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Battle Ground #1-20 (June 1955 - Aug. 1958).
Jack Katz (born September 27, 1927) is an American comic book artist and writer, painter and art teacher known for his graphic novel, The First Kingdom.
Katz was born in Brooklyn, New York and moved to Canada days after he was born. He returned to the United States when he was around eight years old. While attending the School of Industrial Arts in New York, NY, he established bonds of friendship with future comic artists Alex Toth, Alfonso Greene and Pete Morisi.
Katz's work in mainstream comics spans both the Golden and Silver Ages, and was done under a variety of pseudonyms such as Jay Hawk, Vaughn Beering, Alac Justice and David Hadley. He got his start in the industry in 1943, working on the C. C. Beck and Pete Costanza project, Bulletman. Before landing at King Features in 1946, Katz worked briefly for Jerry Iger and Ben Sangor. The time spent at Iger's shop in 1944 is notable for the young Katz's acquaintance with, and admiration for, artist Matt Baker. 'He was, in my opinion, one of the top illustrators, and a good storyteller'.
The move to King Features as a "detail man" brought Katz in contact with Hal Foster and Alex Raymond, two of the artists that inspired him most in his early years. Katz has considered Foster his "guiding light" since the age of six and believes that he laid the foundations for the graphic novel. Raymond praised Katz's illustrative style and said that working in comics was a waste of his time. Stanley Kaye, on the other hand, told Katz to stick with it: 'You're going to do something with comics'.
Katz went to work for Standard Comics (Better/Standard/Pines/Nedor Comics) in 1951, doing horror, war and some romance comics until the company went out of business. From this period comes some of the earliest work that can be identified as his, such as Adventures into Darkess #10 (June 1953). In the mid-1950s Katz landed a job with Jack Kirby and Joe Simon, working alongside Mort Meskin and Marvin Stein. Kirby taught Katz how to ink and use lighting to emphasize dramatic scenes. A slow-worker due to heavy detailing (influenced by the style of illustrator Dean Cornwell), Katz was let go and moved on to Timely Comics under Stan Lee around 1954. Katz worked on war and horror comics, as well as Westerns, but his pacing continued to cause friction. Without Lee's knowledge, Katz worked on the side for Fiction House, which slowed him down even more. In 1955 he left mainstream comics to paint and teach art, both privately and for the YMCA in New York City. His hiatus from the industry lasted fourteen years.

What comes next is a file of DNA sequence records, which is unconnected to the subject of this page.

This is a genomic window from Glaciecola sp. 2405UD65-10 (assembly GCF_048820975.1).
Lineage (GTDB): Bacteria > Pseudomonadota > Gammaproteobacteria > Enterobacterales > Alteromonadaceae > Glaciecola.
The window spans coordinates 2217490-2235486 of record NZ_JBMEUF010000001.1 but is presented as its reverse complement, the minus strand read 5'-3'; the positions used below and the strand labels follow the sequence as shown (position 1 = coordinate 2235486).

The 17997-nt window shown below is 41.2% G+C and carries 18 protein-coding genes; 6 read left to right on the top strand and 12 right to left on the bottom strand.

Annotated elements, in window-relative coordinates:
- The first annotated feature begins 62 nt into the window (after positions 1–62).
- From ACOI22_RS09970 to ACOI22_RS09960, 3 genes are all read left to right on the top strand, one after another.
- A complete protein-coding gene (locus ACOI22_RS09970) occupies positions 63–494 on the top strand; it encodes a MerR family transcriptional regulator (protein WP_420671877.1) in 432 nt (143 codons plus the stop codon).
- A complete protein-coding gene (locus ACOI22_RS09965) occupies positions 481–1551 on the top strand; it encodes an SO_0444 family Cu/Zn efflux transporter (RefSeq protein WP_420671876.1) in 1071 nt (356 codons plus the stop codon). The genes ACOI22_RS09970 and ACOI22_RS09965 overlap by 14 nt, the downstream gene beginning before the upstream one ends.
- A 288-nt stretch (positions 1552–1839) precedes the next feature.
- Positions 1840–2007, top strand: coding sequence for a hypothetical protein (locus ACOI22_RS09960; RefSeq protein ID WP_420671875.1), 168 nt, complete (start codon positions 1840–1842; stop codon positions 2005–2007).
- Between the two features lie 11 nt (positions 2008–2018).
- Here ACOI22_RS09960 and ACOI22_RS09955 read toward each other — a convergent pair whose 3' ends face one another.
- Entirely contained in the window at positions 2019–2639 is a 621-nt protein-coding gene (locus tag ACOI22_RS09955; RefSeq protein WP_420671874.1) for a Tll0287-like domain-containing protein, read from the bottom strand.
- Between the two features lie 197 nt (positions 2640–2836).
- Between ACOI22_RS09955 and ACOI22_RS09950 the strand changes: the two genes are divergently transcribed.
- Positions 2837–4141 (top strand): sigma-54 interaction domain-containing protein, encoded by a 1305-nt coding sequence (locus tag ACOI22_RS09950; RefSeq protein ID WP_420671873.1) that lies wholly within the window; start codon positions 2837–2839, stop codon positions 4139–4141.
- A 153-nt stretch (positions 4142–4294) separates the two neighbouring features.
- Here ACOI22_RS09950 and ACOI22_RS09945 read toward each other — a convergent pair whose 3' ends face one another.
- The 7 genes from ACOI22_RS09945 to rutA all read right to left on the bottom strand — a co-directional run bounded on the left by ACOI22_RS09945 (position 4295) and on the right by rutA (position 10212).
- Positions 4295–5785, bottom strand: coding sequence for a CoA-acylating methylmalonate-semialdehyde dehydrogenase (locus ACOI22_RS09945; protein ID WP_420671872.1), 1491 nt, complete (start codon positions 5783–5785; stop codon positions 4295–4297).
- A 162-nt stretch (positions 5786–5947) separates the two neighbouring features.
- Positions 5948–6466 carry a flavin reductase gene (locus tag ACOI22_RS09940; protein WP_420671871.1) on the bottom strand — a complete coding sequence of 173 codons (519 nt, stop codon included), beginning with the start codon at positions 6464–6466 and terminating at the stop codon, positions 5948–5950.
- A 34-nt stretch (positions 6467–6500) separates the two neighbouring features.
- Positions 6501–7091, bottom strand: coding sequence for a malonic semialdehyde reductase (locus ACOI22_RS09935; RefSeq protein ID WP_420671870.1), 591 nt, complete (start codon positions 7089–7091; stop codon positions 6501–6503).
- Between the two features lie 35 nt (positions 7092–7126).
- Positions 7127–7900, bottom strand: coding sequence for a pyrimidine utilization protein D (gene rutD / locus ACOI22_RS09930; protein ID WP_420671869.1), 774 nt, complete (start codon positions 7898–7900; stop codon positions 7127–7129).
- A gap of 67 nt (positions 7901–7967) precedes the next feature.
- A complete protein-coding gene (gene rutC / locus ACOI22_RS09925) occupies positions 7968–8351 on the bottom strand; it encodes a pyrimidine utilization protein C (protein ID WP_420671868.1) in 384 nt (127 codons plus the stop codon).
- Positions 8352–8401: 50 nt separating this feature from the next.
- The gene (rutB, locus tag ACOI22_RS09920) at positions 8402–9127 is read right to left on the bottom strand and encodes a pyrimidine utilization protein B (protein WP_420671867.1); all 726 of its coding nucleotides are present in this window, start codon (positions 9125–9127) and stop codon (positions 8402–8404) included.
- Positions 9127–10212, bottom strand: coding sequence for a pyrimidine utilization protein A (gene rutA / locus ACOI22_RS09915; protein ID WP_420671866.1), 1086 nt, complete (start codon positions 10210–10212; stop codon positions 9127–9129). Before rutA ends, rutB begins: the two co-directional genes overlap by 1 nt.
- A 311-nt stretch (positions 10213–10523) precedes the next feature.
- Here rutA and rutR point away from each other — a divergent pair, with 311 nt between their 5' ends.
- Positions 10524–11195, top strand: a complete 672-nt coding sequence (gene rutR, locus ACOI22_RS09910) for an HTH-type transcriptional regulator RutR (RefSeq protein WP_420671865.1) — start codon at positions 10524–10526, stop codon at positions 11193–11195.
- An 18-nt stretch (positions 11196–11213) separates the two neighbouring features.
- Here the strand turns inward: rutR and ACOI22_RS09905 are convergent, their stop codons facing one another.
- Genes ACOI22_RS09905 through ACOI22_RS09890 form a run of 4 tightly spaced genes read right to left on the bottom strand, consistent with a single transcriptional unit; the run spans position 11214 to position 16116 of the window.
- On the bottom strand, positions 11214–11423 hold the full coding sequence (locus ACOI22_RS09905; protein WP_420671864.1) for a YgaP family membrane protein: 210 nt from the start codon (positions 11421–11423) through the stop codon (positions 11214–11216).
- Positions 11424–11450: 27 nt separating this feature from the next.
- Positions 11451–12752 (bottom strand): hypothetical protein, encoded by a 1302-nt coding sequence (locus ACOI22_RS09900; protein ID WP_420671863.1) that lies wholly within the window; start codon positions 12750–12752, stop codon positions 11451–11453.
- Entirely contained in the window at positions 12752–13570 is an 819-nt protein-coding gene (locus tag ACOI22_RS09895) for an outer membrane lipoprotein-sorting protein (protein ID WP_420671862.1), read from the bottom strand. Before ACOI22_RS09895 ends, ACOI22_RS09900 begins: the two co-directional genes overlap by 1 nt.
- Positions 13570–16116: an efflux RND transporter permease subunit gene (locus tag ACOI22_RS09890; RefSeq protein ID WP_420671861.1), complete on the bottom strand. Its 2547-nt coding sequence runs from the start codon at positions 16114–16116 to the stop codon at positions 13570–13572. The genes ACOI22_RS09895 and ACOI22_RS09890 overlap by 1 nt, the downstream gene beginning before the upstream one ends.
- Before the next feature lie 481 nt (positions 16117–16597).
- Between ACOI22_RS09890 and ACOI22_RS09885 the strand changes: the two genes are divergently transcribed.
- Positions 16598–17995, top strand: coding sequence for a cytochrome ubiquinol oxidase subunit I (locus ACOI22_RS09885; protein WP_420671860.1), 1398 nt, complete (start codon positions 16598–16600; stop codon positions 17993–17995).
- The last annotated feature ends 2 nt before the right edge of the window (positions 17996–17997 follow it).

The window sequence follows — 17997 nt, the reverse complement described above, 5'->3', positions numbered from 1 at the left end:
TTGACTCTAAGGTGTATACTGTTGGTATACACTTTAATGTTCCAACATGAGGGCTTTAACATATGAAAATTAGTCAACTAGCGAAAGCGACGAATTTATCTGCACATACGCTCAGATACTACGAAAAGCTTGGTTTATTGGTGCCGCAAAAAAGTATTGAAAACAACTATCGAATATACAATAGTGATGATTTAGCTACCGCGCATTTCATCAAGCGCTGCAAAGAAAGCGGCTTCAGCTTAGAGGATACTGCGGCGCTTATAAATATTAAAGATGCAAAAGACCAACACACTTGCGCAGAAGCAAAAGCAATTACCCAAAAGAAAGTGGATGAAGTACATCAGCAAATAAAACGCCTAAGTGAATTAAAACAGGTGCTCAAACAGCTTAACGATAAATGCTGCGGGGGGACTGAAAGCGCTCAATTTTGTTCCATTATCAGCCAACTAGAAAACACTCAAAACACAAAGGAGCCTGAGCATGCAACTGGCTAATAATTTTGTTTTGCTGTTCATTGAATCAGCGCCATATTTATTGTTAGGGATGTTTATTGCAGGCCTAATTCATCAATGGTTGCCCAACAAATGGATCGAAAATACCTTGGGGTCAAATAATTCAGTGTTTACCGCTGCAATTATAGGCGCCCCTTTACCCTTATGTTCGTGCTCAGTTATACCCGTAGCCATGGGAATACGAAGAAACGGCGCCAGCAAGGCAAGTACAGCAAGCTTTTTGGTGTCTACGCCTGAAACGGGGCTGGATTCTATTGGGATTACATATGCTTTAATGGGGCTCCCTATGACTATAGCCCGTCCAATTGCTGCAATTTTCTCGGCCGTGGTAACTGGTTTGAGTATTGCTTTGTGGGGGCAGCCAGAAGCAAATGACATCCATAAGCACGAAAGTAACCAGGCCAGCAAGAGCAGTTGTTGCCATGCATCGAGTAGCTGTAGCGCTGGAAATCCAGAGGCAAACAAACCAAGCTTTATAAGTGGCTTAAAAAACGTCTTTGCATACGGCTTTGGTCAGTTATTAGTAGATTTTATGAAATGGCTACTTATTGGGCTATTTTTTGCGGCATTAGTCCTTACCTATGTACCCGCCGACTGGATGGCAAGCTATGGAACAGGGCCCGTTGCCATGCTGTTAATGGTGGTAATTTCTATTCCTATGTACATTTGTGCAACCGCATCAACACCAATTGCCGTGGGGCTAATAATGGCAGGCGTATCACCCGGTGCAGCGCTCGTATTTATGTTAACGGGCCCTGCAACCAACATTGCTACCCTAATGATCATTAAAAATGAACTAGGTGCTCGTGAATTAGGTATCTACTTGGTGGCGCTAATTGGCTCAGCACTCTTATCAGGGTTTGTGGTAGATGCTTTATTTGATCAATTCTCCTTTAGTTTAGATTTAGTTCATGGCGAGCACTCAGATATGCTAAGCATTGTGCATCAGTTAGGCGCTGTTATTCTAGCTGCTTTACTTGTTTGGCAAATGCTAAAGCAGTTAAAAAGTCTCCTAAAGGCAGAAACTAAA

Impressed by Jim Steranko's Captain America, Katz entered mainstream comics for a second time in 1969 and bounced around from job to job. He first found work with Stan Lee at Marvel Comics and worked on books such as Sub-Mariner, Monsters on the Prowl and Adventure into Fear. Katz then worked on House of Secrets and romance comics for DC before moving on to write and illustrate stories for Jim Warren.
Katz got a job with Skywald Publications around 1970, where he believed that he would be able to write his own stories. While there he worked on "Zangar" (from the Jungle Adventures comic book) and is credited with the full art and script for "The Plastic Plague" from the horror comics magazine, Nightmare #14 (August 1973). Katz moved permanently to California in the early 1970s while with Skywald as an associate editor. It was there that he began writing The First Kingdom, integrating ideas into the story that he'd had since his time with Warren Publications.
Moving to California in the early 1970s led to Katz's introduction to underground comics. Through independent publishing he saw the potential to create his own story without editorial interference. The First Kingdom is a 24-issue, 768-page graphic novel that took Katz twelve years to complete, outside of writing the story. He finished two books per year, intentionally totaling twenty-four in order to mirror the number of books in Homer's Iliad and Odyssey. During Kingdom's creation, many sacrifices were made and harships endured by Katz and his wife at the time, Carolyn. For this reason, every issue is dedicated to her.
The epic was published by Comics & Comix Co. from 1974 to 1977, at which point publication was taken over by Bud Plant (a Comics & Comix co-founder) and completed in 1986. Early praise for Kingdom came from Playboy magazine and the Rocket's Blast Comicollector fanzine, but it was never a commercial success due in part to the frequency with which it came out and its adult content. Another contributing factor may have been that Kingdom was sold strictly through mail-order and specialty comic stores.
Since the Kingdom years, Katz has focused on teaching, painting and working on graphic novels. Katz currently teaches art at a community college in Albany, California. Students of his have helped publish a number of books of his works. These include an anatomy book for students (Anatomy by Jack Katz, Volume One) and two books of his sketches (Jack Katz Sketches, Vol. 1 and Jack Katz Sketches, Vol. 2). In 2009, Graphic Novel Literature published Katz's second graphic novel, Legacy. Charlie Novinskie, former president of Century Comics, helped script Legacy. Katz has three graphic novels awaiting publication, two of which are the final parts of the Kingdom trilogy: Space Explorers Club, Destiny and Cry of the City.
From Wikipedia, the free encyclopedia.